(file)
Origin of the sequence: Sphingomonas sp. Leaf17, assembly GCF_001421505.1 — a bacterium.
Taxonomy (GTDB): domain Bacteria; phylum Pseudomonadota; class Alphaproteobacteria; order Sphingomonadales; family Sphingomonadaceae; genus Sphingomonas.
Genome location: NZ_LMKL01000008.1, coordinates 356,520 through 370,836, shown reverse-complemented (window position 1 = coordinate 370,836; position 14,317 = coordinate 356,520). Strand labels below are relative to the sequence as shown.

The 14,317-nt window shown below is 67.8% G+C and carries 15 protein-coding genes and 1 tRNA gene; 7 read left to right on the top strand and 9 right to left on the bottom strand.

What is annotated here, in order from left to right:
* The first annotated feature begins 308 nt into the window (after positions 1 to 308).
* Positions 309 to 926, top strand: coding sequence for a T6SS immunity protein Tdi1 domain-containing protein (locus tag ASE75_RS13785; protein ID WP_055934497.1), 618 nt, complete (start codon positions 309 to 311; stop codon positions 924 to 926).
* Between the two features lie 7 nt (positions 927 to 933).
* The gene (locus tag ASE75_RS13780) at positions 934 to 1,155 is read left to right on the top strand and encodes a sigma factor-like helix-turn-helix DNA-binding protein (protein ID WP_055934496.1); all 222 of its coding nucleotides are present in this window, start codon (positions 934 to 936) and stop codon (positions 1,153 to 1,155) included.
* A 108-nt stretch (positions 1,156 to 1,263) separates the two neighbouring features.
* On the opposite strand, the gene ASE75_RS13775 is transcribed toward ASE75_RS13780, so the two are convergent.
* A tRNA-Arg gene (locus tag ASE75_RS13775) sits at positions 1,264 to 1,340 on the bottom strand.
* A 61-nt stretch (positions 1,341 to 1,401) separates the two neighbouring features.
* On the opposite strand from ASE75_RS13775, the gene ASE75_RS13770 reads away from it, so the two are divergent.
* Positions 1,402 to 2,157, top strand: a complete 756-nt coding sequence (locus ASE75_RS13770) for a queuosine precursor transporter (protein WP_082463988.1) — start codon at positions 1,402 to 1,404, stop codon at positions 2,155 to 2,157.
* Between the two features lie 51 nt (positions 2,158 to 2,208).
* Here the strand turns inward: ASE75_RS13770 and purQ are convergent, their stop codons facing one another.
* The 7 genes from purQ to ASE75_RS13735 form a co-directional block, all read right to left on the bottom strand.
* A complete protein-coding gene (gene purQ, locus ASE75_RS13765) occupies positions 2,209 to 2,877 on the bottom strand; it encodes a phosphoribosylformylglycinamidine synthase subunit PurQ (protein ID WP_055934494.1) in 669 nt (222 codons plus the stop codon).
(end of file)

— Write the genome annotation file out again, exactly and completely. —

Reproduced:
Origin of the sequence: Sphingomonas sp. Leaf17, assembly GCF_001421505.1 — a bacterium.
Taxonomy (GTDB): domain Bacteria; phylum Pseudomonadota; class Alphaproteobacteria; order Sphingomonadales; family Sphingomonadaceae; genus Sphingomonas.
Genome location: NZ_LMKL01000008.1, coordinates 356,520 through 370,836, shown reverse-complemented (window position 1 = coordinate 370,836; position 14,317 = coordinate 356,520). Strand labels below are relative to the sequence as shown.

The 14,317-nt window shown below is 67.8% G+C and carries 15 protein-coding genes and 1 tRNA gene; 7 read left to right on the top strand and 9 right to left on the bottom strand.

What is annotated here, in order from left to right:
* The first annotated feature begins 308 nt into the window (after positions 1 to 308).
* Positions 309 to 926, top strand: coding sequence for a T6SS immunity protein Tdi1 domain-containing protein (locus tag ASE75_RS13785; protein ID WP_055934497.1), 618 nt, complete (start codon positions 309 to 311; stop codon positions 924 to 926).
* Between the two features lie 7 nt (positions 927 to 933).
* The gene (locus tag ASE75_RS13780) at positions 934 to 1,155 is read left to right on the top strand and encodes a sigma factor-like helix-turn-helix DNA-binding protein (protein ID WP_055934496.1); all 222 of its coding nucleotides are present in this window, start codon (positions 934 to 936) and stop codon (positions 1,153 to 1,155) included.
* A 108-nt stretch (positions 1,156 to 1,263) separates the two neighbouring features.
* On the opposite strand, the gene ASE75_RS13775 is transcribed toward ASE75_RS13780, so the two are convergent.
* A tRNA-Arg gene (locus tag ASE75_RS13775) sits at positions 1,264 to 1,340 on the bottom strand.
* A 61-nt stretch (positions 1,341 to 1,401) separates the two neighbouring features.
* On the opposite strand from ASE75_RS13775, the gene ASE75_RS13770 reads away from it, so the two are divergent.
* Positions 1,402 to 2,157, top strand: a complete 756-nt coding sequence (locus ASE75_RS13770) for a queuosine precursor transporter (protein WP_082463988.1) — start codon at positions 1,402 to 1,404, stop codon at positions 2,155 to 2,157.
* Between the two features lie 51 nt (positions 2,158 to 2,208).
* Here the strand turns inward: ASE75_RS13770 and purQ are convergent, their stop codons facing one another.
* The 7 genes from purQ to ASE75_RS13735 form a co-directional block, all read right to left on the bottom strand.
* A complete protein-coding gene (gene purQ, locus ASE75_RS13765) occupies positions 2,209 to 2,877 on the bottom strand; it encodes a phosphoribosylformylglycinamidine synthase subunit PurQ (protein ID WP_055934494.1) in 669 nt (222 codons plus the stop codon).